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SIMPLE IRA Contribution Limits for 2020

The employee contribution limit for a SIMPLE IRA is $13,500 in 2020, or $16,500 for those 50 and over.
Jan. 10, 2020
Investing, IRA, Retirement Planning
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The 401(k) isn’t the only employer-sponsored retirement account around. SIMPLE IRAs may be an option for employees of smaller companies and the self-employed who want tax-advantaged savings for their futures.

SIMPLE IRA contribution limits

The annual SIMPLE IRA contribution limits in 2020 are:

  • Under age 50: $13,500
  • Age 50 and older: $16,500

These contribution limits are lower than those for a 401(k), which in 2020 allows employees to contribute up to $19,500 of income (or $26,000 for those 50 and older). But people with a SIMPLE IRA may take part in another employer-sponsored plan (say, if a person had more than one job) and make contributions up to a total of $19,500.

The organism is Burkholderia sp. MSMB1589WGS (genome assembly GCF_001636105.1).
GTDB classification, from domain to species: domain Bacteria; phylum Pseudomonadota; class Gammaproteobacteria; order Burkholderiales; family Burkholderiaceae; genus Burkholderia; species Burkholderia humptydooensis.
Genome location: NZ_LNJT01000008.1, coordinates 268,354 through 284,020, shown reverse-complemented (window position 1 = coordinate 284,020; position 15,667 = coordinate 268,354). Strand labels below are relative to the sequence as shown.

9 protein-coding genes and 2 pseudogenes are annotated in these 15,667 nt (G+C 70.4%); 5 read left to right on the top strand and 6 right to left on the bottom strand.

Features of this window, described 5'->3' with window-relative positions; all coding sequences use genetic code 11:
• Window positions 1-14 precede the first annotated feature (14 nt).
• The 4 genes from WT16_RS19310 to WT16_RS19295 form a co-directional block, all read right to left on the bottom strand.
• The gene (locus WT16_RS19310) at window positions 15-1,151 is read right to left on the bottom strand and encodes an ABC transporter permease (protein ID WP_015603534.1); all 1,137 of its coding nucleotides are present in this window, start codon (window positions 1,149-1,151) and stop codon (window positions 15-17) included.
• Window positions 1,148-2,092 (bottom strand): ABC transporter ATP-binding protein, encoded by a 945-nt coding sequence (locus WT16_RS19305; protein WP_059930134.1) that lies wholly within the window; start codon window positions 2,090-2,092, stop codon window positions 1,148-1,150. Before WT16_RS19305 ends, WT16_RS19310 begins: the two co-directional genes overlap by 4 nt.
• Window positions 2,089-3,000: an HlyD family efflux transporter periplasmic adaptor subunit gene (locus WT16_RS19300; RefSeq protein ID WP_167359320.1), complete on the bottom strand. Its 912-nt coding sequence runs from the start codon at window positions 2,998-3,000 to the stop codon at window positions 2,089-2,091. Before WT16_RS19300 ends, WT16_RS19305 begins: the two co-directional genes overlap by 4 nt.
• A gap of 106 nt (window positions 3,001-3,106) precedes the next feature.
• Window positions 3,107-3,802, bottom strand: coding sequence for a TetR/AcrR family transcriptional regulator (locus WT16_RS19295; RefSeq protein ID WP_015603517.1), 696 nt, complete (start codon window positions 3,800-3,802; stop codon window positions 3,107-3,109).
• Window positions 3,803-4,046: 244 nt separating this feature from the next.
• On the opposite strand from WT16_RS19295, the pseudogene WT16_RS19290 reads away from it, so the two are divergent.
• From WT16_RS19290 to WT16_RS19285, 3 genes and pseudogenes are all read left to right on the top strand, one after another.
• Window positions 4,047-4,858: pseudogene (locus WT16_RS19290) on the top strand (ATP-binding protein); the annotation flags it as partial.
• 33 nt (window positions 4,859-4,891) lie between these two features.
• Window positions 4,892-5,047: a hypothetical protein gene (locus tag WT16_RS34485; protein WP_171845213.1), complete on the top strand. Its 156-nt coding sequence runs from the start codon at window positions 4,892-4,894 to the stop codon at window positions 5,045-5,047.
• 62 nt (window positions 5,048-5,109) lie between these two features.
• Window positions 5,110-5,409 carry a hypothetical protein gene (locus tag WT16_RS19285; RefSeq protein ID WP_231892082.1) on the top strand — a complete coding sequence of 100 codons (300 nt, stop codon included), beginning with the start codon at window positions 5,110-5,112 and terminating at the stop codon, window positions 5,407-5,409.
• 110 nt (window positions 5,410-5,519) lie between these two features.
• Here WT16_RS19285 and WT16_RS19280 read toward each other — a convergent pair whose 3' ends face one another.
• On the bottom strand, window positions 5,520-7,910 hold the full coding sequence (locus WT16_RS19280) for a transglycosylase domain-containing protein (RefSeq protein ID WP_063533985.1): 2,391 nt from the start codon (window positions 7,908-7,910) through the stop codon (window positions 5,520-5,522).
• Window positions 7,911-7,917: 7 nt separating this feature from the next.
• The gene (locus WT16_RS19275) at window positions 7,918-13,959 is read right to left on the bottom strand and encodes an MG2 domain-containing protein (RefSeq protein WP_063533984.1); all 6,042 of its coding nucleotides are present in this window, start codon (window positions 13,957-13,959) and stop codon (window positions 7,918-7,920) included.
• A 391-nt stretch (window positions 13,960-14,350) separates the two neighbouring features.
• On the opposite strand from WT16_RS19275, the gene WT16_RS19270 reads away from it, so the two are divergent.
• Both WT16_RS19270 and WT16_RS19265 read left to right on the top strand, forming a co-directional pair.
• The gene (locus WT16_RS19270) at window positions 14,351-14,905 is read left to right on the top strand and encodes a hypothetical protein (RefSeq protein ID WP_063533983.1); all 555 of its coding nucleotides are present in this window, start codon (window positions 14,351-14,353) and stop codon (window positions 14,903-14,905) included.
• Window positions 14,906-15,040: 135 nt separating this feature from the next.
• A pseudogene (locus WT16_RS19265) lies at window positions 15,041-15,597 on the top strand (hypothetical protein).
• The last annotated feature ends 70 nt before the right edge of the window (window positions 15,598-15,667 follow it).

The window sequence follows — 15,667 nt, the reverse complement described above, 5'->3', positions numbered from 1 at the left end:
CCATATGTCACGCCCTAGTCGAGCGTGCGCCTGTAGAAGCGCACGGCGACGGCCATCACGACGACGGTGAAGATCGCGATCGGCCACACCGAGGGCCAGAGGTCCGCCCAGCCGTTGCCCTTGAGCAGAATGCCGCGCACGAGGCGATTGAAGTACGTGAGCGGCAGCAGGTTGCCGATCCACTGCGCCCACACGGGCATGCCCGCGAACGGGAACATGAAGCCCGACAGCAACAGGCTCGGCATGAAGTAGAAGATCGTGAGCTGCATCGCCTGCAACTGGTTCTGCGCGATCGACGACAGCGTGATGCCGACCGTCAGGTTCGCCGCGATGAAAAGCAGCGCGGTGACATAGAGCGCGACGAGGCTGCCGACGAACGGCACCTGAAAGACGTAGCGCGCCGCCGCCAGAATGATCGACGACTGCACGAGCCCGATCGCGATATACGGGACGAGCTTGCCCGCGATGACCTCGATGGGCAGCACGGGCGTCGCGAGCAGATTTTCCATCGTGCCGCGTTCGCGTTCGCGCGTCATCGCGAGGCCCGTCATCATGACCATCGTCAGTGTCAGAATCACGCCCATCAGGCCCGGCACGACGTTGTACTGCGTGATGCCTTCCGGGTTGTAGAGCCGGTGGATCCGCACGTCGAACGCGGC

What’s more, while employers are not required to match employee contributions to a 401(k), generally they must kick in on a SIMPLE IRA, either matching contributions of up to 3% of employee compensation, or fixed contributions of 2% to every eligible employee. (The “SIMPLE” stands for “Savings Incentive Match Plan for Employees.”)

Aside from the different contribution limits — and the fact that SIMPLE IRAs are available only at companies with fewer than 100 employees — the two work similarly. Just as a 401(k) does, a SIMPLE IRA allows investors to defer taxes on contributions and investment growth until the cash is used in retirement.

2020 contribution limits

 Under 5050 and older
SIMPLE IRA$13,500$16,500
401(k)$19,500$26,000
Traditional or Roth IRA$6,000$7,000

Other important notes for a SIMPLE IRA:

  • Rollover period: Participants in a SIMPLE IRA can roll their cash into a traditional IRA two years after first contributions to the account
  • Big penalty for early withdrawal: As with many tax-advantaged accounts, you face a 10% penalty on top of regular income taxes for withdrawing before age 59½. But for SIMPLE IRA withdrawals within the first two years, that tax penalty is increased to 25%. Other withdrawal rules are similar to those for traditional IRAs.

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